The FA is pre­dict­ing a huge up­lift in in­vest­ment from sell­ing Wem­b­ley, al­beit a lit­tle hope­fully, count­ing on gen­er­ous in­ter­est rates as well as sham­ing the Pre­mier League and Govern­ment into match­ing its fund­ing. The po­ten­tial ex­tra rev­enue quoted in the FA doc­u­ment cir­cu­lated to the 46 county foot­ball as­so­ci­a­tions is huge, and it is not hard to see why they would be tempted.

There is, for ex­am­ple, a pre­dicted 767 per cent in­crease in in­vest­ment for the Berk­shire and Buck­ing­hamshire FA, equat­ing to £124 mil­lion post-sale com­pared to the £14 mil­lion in­vested since the turn of the mil­len­nium.

Sus­sex would ben­e­fit from a 693 per cent in­crease. Guernsey, which has had no in­vest­ment in the past 18 years, would ben­e­fit to the tune of £6 mil­lion.

The mes­sage to the coun­ties is very clear: all that com­plain­ing about poor fa­cil­i­ties, the can­celled games, the wa­ter­logged pitches, the dis­ap­pointed kids? This is the op­por­tu­nity to do some­thing about it.

No one de­nies that the grass-roots game is in cri­sis, es­pe­cially not those who draw up the fix­tures them­selves and book the ref­er­ees. Of course they want the money, but they do not want to feel pres­sured into sell­ing the

Thierry Henry, Ryan Giggs, Frank Lam­pard, Steven Ger­rard and John Terry all with man­age­rial and coach­ing ca­reers launched within months of each other, and at vary­ing lev­els of the game. Henry has got the pick of the jobs, but he still had to wait un­til his old club Monaco were 18th in Ligue 1 to be ap­pointed. Giggs is man­ag­ing a Wales team who failed to qual­ify for the last World Cup. Ger­rard took the Rangers job that many great­est as­set the FA has ever owned in or­der to do so. Af­ter years of de­cline, the FA is of­fer­ing this as a one-shot op­tion, with no al­ter­na­tive to res­cu­ing a ter­mi­nal grass-roots sit­u­a­tion.

At the other end of the deal is Shahid Khan, the Amer­i­can bil­lion­aire who sees an op­por­tu­nity to trans­form his Jack­sonville Jaguars from be­ing the NFL’s 25th-most valu­able fran­chise into the top eight by re­lo­cat­ing to Lon­don. He has al­ready seen the Jaguars dou­ble in value to around $2 bil­lion (£1.5 bil­lion) since he bought them in 2011, but a move to Lon­don could see that rise to $4-5 bil­lion.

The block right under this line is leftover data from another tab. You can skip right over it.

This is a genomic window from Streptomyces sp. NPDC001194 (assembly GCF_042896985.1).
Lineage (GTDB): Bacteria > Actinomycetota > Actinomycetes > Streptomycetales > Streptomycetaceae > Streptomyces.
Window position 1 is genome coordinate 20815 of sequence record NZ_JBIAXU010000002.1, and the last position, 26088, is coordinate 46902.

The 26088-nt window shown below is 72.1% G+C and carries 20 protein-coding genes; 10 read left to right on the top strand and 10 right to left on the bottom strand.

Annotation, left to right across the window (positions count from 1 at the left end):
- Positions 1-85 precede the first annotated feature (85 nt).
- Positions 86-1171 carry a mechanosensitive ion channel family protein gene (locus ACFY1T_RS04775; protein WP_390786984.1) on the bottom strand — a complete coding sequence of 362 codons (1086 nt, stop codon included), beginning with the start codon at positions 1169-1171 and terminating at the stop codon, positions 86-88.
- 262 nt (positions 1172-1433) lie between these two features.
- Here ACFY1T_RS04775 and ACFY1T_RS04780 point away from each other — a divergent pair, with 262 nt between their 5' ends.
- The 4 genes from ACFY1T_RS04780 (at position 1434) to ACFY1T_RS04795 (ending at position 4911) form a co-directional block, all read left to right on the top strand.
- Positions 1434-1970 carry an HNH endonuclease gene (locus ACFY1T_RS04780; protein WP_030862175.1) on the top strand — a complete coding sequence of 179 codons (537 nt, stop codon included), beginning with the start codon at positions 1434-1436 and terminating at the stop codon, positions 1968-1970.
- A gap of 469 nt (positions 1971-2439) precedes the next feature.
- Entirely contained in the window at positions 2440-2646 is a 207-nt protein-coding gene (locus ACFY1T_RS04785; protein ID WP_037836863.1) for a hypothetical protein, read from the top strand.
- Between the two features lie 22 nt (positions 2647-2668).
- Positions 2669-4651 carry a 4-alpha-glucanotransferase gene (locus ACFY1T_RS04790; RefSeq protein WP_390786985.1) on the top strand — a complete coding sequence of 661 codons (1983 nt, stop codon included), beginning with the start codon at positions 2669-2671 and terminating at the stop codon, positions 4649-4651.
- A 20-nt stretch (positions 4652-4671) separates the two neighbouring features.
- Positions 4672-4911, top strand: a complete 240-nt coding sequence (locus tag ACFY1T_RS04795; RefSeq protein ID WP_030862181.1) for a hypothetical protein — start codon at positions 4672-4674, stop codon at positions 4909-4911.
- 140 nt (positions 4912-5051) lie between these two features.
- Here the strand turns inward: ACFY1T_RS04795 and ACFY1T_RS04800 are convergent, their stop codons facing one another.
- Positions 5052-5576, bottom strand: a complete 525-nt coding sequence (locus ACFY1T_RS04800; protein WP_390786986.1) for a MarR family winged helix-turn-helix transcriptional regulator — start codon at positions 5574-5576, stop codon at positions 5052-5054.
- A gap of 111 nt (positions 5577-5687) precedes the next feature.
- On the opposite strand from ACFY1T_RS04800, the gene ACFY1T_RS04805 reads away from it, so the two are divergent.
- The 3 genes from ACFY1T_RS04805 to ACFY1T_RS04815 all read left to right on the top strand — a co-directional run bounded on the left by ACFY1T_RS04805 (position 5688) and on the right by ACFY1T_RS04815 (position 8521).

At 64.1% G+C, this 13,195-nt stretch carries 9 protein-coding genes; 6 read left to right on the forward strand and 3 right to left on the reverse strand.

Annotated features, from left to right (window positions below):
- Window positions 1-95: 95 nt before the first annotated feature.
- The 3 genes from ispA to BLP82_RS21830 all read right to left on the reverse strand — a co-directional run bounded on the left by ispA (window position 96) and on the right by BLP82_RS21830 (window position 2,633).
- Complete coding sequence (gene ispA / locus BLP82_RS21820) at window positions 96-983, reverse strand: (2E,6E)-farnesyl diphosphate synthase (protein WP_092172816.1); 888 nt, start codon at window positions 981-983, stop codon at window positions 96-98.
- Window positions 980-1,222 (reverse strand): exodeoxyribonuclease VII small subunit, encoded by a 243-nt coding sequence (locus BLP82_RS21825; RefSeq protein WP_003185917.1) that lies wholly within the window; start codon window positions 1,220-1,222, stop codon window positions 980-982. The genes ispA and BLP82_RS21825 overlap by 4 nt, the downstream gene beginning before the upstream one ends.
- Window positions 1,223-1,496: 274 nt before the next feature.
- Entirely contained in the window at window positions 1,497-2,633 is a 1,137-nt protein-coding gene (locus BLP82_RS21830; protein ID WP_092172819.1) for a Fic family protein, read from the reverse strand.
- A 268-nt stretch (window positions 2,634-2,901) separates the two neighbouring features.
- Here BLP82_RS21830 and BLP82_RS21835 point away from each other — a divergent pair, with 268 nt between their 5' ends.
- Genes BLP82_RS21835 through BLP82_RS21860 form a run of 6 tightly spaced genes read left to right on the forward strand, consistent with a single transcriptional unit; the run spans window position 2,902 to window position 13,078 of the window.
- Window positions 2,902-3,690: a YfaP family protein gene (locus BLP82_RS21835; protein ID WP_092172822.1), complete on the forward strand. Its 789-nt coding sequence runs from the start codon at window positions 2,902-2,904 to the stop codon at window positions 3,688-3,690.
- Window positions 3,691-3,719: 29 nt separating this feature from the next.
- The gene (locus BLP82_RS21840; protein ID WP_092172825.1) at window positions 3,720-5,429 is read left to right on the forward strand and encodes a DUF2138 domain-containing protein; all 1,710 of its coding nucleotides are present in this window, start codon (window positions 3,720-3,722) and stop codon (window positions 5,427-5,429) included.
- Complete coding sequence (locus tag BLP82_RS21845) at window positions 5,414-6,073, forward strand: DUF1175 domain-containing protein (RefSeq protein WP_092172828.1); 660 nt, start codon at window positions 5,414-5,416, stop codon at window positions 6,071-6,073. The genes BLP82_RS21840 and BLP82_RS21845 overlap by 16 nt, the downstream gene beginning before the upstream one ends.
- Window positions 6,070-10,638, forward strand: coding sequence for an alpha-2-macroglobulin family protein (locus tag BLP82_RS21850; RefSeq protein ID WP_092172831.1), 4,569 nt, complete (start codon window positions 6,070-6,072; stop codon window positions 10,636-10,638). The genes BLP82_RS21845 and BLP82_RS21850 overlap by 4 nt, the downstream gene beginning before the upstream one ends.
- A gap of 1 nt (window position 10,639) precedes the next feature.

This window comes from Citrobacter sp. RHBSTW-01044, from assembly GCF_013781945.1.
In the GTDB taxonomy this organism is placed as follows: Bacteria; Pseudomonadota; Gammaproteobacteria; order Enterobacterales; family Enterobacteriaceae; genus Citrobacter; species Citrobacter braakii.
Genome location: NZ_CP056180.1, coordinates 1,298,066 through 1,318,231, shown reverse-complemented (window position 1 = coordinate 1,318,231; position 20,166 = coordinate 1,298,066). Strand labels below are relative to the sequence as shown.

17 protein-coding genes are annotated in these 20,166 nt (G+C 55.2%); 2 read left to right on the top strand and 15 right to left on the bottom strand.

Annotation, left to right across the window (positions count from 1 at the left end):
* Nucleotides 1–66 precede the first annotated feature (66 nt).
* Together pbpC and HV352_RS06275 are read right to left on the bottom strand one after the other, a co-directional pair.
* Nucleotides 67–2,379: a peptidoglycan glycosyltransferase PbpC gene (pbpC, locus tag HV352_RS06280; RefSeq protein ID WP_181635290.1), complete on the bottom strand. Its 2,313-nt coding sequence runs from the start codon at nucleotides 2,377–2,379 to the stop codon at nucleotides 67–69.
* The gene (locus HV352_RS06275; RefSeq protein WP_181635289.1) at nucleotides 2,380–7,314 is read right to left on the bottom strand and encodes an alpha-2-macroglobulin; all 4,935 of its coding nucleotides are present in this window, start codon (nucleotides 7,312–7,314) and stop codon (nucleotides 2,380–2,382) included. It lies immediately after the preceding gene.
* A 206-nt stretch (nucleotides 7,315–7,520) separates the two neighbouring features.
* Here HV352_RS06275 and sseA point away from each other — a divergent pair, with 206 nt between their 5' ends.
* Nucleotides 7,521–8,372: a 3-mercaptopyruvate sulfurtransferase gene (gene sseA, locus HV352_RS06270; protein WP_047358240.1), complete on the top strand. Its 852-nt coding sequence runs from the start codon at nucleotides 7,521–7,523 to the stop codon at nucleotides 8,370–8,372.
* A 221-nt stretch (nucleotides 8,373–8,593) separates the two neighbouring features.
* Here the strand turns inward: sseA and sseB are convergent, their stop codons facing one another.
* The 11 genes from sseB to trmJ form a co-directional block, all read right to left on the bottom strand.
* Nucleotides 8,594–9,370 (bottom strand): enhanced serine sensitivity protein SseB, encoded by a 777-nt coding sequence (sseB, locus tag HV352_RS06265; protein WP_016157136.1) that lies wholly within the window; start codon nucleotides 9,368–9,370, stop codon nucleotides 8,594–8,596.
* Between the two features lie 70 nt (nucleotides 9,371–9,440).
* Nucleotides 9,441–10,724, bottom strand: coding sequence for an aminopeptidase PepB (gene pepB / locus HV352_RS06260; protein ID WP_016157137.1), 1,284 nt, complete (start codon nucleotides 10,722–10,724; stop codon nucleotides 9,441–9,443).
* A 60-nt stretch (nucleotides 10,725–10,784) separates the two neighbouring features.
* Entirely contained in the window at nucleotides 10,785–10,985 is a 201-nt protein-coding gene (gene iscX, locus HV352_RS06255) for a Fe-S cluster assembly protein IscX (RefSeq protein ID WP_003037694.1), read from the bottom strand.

That is why Khan is pre­pared to pay £600 mil­lion for Wem­b­ley, a sta­dium that cost £757 mil­lion to build but makes very lit­tle money. What is Wem­b­ley worth? On a met­ric of 10 times the op­er­at­ing prof­its it only gets to £120 mil­lion, which makes Khan’s £600mil­lion val­u­a­tion so at­trac­tive.

There are no other bid­ders be­cause no one other than a ri­val NFL fran­chise wish­ing to move to Lon­don would be in need of a 90,000-ca­pac­ity sta­dium in the city. In the lan­guage of the mod­ern sports ex­ec­u­tive, no one else has the live con­tent to fill Wem­b­ley reg­u­larly.

All of which means that the men and women who know most keenly the cri­sis in the grass-roots game have a de­ci­sion to make: sell their one as­set to make a rich man even richer, or face the blame for more wa­ter­logged pitches and de­crepit chang­ing rooms. An­other Hob­son’s choice for mod­ern English foot­ball’s great un­washed, who know there is no prospect of any­one else com­ing to their res­cue. con­sid­ered a poi­soned chal­ice. Lam­pard joined Derby County in the Cham­pi­onship. Terry is only an as­sis­tant at As­ton Villa.

No one would sug­gest they are start­ing at the bot­tom, but they are cer­tainly not start­ing at the top. There was al­ways a ques­tion mark whether these multi-mil­lion­aire play­ers would be am­bi­tious enough to pur­sue man­age­ment, but for the most of them it seems like the pull is ir­re­sistible.

Flare-up: Jeff Hen­drick ar­gues with Den­mark’s Kasper Sch­me­ichel and Si­mon Kjaer af­ter the Ir­ish­man played on when the vis­i­tors ex­pected him to kick the ball out of play

Up for grabs: Wem­b­ley is the one as­set the FA has to sell that can solve its dilemma

Newspapers in English

Newspapers from UK

© PressReader. All rights reserved.